I now had enough information to work back through the census from 1891 to 1841. I found g-g- grandfather Benjamin BARRATT, a tailor, in Bath, Somerset, married to Elizabeth BATT in 1829. Unfortunately the 1841 census had him born ‘out of county’ and I couldn’t find him in the 1851 census to find where he was born. However, his wife Elizabeth (now a widow) was in London with daughter Catherine, her son Benjamin (g-grandfather) having moved there with her brother previously. A search of FreeBMD revealed there was a Benjamin who died in the workhouse near Bath in 1848, but with no workhouse records there was still no lead as to where he was born.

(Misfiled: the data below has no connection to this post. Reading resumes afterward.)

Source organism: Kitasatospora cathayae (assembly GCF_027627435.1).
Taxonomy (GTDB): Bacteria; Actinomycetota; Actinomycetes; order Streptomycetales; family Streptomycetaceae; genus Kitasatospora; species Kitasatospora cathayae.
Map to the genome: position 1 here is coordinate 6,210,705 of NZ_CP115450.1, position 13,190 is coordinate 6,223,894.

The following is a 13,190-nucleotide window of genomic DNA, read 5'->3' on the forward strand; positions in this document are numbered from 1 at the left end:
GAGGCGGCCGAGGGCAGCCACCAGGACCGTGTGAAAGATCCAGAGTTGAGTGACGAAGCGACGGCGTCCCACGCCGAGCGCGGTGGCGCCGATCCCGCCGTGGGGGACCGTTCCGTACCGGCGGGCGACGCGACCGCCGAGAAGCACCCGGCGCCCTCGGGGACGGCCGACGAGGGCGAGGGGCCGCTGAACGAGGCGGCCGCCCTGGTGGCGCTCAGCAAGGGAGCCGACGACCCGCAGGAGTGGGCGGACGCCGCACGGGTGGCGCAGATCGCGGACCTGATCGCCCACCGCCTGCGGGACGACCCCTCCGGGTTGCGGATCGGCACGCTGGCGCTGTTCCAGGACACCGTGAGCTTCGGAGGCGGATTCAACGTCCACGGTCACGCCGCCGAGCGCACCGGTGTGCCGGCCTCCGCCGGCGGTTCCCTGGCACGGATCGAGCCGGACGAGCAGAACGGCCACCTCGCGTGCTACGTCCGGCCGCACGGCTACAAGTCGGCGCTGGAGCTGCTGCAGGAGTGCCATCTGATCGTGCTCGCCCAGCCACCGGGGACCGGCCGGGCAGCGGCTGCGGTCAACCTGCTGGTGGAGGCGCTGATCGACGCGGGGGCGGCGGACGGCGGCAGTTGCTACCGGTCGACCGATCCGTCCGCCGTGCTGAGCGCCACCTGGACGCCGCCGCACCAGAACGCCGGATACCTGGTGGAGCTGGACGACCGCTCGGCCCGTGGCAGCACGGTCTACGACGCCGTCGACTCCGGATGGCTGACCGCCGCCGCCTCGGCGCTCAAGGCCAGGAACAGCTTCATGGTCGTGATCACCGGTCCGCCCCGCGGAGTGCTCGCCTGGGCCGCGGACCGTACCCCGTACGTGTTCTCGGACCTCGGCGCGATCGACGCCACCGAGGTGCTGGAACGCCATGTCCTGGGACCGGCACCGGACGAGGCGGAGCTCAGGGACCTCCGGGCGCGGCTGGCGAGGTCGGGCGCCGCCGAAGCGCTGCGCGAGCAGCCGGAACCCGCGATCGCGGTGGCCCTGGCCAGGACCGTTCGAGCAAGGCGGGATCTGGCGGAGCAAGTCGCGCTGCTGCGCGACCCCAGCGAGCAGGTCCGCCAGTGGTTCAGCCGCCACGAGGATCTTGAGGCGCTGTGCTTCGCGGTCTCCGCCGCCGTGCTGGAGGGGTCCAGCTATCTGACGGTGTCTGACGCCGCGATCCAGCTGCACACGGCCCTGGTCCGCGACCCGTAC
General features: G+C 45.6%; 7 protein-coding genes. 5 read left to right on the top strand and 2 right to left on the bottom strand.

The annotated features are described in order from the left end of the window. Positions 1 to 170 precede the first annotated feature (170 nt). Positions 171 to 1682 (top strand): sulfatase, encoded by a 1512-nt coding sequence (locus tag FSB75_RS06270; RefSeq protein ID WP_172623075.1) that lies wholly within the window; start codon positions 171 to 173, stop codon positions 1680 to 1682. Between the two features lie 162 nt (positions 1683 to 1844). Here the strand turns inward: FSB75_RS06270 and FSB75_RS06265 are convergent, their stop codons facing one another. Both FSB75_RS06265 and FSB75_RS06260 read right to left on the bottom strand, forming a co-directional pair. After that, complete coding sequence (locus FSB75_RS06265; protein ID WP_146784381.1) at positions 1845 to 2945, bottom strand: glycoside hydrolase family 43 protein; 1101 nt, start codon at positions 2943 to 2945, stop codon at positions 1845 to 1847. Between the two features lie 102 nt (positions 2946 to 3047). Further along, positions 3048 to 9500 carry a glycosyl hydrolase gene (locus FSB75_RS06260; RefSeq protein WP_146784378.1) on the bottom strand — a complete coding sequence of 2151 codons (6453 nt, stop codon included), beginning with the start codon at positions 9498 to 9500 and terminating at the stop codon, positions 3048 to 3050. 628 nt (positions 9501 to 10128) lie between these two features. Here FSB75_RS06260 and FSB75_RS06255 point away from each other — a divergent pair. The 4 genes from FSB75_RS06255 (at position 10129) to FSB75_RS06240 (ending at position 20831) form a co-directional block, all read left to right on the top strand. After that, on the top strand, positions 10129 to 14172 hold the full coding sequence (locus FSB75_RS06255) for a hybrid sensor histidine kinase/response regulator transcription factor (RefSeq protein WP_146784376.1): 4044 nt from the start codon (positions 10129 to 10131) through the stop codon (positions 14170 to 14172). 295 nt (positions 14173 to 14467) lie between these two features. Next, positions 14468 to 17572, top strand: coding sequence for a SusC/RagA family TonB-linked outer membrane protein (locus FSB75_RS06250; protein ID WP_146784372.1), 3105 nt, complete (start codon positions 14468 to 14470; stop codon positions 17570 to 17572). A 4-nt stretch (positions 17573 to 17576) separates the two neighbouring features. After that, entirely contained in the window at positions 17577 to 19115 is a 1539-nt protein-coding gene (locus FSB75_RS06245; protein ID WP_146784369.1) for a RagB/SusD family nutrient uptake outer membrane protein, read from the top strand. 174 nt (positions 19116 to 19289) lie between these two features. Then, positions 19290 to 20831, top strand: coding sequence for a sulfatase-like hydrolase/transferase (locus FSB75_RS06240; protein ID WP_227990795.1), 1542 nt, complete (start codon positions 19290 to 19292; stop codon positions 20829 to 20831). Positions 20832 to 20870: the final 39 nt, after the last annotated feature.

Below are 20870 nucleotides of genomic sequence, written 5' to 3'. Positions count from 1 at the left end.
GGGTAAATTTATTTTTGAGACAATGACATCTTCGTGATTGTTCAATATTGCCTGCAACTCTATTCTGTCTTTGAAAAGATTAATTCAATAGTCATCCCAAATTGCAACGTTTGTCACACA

What to do? I visited Bath, took pictures of the church where he married and the street where he worked, searched archives of newspapers etc but no leads. Now, when son Benjamin moved to London and married Catherine BROWN, the middle name BAKER appeared in his name and that of his father on the certificate. Could this possibly be a mother’s maiden name carried on from the past? A random search of probate records, at the National Archives, Kew, came up with a William Baker BARRATT. Now Benjamin’s son with Catherine was William Benjamin Baker BARRATT, my grandfather. I had to go to High Holborn to get a copy of the will that showed that William Baker BARRATT was a master tailor in Sidmouth, Devon. Could my Benjamin possibly be a sibling of the master tailor as he was in the same trade? In the 1841 census Benjamin was aged 35, same as his wife Elizabeth, which, by my understanding of age recording then, meant he could have been aged 35 to 39 giving a birth year of between 1802 and 1806.